Tax-effective giving and VAT

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This page introduces guidance on the key things fundraisers and charities need to know about tax-effective giving.

Tax-effective giving is invaluable to the charity sector, allowing tens of thousands of charities to significantly boost their income by providing tax reliefs on eligible donations.

These pages set out introductory information about tax-effective giving and key things that fundraisers and charities need to know. However, for more detailed information and guidance we recommend that you look at the information set out by HMRC or seek help from a professional advisor.

For more information on tax for charities, including Gift Aid, take a look at the Tax Made Simple guides from Sayer Vincent.

Gift Aid

You can claim back 25p every time an individual donates £1 to your charity or community amateur sports club (CASC). This is called Gift Aid.

To be eligible to claim Gift Aid you must be recognised as a charity or CASC for tax purposes.

What the donor needs to do

The donor must have paid at least as much in Income Tax or Capital Gains Tax in that tax year as you want to claim in Gift Aid, and make a Gift Aid declaration that gives you permission to claim it.

Example Gift Aid declaration forms

If the donor hasn’t made a declaration you may still be able to claim on cash donations of £20 or less, through the Gift Aid Small Donations Scheme.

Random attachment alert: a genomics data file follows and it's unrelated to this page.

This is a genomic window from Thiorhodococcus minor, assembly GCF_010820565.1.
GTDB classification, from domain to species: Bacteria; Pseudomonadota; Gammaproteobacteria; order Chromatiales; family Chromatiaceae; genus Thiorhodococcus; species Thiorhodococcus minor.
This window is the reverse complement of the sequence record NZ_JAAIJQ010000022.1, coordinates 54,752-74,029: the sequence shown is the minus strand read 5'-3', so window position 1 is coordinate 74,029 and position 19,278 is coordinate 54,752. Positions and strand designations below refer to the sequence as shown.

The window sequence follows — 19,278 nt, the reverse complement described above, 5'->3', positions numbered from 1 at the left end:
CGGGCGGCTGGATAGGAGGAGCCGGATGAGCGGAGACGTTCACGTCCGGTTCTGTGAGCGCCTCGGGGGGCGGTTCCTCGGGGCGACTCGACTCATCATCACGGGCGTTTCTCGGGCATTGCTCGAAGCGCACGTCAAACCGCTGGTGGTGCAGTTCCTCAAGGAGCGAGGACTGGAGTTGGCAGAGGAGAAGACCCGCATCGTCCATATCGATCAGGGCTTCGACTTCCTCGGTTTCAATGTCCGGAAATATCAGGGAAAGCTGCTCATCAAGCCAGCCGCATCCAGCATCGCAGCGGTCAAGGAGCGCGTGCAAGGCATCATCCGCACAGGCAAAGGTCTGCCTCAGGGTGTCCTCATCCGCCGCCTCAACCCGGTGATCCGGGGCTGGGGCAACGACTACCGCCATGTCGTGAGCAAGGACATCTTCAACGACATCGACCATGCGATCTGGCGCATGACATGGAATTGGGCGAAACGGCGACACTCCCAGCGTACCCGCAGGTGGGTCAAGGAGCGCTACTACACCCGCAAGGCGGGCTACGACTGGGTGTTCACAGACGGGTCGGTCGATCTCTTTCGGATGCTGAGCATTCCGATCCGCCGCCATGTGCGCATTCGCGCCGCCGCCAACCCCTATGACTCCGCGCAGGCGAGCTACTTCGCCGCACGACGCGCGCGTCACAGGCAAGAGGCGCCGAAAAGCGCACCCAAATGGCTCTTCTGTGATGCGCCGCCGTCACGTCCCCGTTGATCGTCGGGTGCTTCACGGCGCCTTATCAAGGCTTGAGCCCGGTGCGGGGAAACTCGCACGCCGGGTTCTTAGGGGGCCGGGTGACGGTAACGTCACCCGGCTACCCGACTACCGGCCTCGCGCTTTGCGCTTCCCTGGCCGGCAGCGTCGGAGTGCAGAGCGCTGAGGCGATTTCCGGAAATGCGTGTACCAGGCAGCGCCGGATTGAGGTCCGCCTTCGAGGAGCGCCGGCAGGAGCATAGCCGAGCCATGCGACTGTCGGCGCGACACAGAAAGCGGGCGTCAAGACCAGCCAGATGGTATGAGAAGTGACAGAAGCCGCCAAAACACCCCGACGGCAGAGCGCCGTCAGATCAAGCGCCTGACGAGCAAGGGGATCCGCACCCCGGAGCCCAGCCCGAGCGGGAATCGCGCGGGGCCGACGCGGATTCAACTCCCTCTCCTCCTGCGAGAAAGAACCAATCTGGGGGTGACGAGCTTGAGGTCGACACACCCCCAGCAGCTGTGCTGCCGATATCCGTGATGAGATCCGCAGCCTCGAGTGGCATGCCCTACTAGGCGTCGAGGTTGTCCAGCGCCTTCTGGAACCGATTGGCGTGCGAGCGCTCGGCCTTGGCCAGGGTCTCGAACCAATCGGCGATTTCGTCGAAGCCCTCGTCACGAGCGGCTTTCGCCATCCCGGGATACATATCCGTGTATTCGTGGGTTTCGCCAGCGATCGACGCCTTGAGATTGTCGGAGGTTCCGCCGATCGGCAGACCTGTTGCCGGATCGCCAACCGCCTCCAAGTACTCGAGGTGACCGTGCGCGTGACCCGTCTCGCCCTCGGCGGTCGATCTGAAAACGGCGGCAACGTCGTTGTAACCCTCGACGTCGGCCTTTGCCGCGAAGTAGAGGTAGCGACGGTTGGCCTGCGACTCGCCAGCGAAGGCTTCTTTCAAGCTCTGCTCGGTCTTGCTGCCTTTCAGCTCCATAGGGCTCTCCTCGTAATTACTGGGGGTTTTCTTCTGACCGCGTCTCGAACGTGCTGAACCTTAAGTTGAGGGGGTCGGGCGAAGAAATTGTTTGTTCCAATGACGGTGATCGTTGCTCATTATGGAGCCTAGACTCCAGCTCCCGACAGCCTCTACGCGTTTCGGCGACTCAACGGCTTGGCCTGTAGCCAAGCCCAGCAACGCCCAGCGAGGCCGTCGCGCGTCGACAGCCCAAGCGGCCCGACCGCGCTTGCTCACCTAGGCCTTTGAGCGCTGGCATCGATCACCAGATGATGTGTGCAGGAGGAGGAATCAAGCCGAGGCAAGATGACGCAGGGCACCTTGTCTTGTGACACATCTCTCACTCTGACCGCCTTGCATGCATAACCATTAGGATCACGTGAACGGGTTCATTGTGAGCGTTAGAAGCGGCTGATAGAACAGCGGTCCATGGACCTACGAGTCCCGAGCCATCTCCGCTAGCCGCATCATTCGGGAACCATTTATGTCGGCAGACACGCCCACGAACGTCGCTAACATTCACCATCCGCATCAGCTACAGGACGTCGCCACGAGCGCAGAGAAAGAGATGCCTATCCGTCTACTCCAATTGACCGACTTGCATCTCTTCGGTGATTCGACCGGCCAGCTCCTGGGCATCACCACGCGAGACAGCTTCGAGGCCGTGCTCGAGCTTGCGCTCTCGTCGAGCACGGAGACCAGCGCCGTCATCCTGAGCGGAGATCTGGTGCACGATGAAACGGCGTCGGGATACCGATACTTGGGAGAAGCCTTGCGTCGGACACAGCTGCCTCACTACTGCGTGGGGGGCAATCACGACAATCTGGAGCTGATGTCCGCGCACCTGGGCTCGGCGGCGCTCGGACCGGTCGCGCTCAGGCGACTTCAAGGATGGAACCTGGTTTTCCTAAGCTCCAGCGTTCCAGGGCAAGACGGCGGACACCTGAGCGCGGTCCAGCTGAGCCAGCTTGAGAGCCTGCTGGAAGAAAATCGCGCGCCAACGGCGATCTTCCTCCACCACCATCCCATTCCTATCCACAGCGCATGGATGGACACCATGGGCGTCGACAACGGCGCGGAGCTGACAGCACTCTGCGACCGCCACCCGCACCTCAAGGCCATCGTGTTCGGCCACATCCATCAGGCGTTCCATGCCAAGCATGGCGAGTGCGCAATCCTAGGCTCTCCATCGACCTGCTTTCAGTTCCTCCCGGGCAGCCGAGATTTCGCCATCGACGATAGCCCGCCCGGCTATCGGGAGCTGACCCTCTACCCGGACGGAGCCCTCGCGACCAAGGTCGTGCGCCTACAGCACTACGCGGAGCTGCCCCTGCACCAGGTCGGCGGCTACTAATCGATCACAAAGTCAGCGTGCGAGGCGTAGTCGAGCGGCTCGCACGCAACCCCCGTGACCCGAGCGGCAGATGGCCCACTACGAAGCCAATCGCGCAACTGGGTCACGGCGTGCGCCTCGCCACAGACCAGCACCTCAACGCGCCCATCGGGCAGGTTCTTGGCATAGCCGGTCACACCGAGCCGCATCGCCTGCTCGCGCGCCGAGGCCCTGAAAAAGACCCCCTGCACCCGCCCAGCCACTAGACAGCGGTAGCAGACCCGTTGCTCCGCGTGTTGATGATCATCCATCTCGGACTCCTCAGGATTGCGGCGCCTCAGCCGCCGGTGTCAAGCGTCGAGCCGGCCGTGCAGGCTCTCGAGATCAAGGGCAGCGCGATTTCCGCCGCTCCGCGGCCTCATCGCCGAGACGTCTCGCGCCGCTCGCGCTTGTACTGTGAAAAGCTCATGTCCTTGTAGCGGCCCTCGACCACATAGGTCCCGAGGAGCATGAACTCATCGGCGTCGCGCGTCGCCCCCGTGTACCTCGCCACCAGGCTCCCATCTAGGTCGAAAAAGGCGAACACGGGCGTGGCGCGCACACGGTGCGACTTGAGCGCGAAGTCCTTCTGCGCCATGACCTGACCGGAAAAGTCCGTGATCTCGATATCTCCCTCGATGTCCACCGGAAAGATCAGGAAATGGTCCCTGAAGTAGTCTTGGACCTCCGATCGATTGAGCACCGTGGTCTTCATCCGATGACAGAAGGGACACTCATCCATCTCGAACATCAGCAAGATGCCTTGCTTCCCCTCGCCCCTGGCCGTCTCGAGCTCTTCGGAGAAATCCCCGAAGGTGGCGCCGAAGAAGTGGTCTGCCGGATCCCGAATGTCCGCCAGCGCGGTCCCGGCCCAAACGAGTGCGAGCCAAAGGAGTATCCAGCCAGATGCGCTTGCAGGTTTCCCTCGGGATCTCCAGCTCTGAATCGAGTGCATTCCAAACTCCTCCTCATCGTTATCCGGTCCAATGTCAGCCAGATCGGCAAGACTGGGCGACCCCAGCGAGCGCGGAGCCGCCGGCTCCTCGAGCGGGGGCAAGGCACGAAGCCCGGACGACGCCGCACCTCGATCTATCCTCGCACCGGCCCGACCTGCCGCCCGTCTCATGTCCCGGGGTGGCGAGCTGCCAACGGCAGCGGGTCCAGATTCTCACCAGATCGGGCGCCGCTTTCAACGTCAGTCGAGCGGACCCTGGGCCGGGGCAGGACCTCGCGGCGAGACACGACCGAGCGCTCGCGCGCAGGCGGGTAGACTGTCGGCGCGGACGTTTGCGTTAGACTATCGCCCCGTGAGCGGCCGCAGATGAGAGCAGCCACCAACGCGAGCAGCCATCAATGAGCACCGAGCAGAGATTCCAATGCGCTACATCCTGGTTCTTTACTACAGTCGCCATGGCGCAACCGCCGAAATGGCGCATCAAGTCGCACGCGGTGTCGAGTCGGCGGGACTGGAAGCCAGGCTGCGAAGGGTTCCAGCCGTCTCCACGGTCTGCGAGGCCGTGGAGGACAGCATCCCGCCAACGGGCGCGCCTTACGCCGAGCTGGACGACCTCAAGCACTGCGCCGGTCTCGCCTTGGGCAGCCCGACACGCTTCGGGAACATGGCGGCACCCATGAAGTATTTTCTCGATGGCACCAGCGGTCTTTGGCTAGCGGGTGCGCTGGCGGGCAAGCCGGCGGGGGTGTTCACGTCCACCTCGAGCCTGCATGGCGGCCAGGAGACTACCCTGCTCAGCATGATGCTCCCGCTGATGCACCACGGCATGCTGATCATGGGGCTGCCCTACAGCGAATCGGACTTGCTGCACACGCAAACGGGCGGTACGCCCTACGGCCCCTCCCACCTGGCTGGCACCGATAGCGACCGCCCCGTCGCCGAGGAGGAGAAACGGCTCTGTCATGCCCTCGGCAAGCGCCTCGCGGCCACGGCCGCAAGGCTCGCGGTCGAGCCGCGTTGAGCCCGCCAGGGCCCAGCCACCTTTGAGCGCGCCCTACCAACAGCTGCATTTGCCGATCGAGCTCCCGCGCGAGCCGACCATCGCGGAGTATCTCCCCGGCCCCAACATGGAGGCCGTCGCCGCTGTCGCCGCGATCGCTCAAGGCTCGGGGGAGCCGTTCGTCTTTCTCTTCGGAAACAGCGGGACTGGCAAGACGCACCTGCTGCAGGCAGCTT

Special rules for claiming

There are special rules for:

What you can't claim on

You can’t claim on donations:

  • From limited companies
  • Made through payroll giving
  • That are a payment for goods or services or made because your charity or CASC bought goods and services
  • That started as loans, but no longer need to be repaid
  • Where the donor gets a ‘benefit’ over a certain limit of shares
  • From charity cards or of vouchers, for example Charities Aid Foundation (CAF) vouchers
  • Of membership fees to CASCs
  • You got before you were a recognised charity or CASC
How to claim

You can claim Gift Aid using eligible software (like a database) or a spreadsheet of your donations. For claims of over 1,000 donations you must use software.

To apply by post use form ChR1, which you can get from the charities helpline.

Your deadline to claim Gift Aid depends on how your charity is set up. You need to claim for a donation within four years of the end of the financial period you received it in. This is:

  • The tax year (6 April to 5 April) if you’re a trust
  • Your accounting period if your charity is a community amateur sports club (CASC), a Charity Incorporated Organisation (CIO) or a limited company
Small donations scheme

You may be able to claim 25 per cent on:

  • Cash donations of £20 or less
  • Contactless card donations of £20 or less collected on or after 6 April 2017

This is called the Gift Aid small donations scheme (GASDS). You don’t need a Gift Aid declaration to claim.

You can claim up to £2,000 in a tax year or £1,250 for earlier years.

You must claim on cash donations under the Gift Aid Small Donations Scheme within two years of the end of the tax year that the donations were collected in.

You need to keep records of these donations for a further two years.

Payroll Giving

What is payroll giving?